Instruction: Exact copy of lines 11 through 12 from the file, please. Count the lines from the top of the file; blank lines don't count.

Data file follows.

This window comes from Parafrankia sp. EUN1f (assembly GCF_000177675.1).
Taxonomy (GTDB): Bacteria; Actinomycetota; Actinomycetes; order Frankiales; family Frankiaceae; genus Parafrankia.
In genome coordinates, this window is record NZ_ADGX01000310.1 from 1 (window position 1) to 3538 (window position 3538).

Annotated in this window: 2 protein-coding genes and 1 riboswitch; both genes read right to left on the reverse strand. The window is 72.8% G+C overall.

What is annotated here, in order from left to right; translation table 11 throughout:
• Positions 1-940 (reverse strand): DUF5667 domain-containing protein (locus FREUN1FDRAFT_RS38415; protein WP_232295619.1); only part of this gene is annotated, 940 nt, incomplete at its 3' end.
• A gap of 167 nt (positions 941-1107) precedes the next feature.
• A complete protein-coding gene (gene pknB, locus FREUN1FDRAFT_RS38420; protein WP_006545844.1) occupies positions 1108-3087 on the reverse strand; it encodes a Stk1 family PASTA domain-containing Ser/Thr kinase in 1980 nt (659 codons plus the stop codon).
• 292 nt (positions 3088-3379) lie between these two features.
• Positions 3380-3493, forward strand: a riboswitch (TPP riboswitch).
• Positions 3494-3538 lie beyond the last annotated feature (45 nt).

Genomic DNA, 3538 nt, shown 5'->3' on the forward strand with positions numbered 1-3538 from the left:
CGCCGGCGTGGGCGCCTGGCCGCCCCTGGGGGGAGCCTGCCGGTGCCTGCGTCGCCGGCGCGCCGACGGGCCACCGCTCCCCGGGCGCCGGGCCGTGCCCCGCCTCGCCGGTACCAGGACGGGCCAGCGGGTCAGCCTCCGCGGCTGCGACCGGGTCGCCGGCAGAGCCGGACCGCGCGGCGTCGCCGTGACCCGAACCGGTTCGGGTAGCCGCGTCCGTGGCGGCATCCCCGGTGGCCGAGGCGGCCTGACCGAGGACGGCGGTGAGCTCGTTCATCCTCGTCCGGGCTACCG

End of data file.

• Positions 3494-3538 lie beyond the last annotated feature (45 nt).

Genomic DNA, 3538 nt, shown 5'->3' on the forward strand with positions numbered 1-3538 from the left: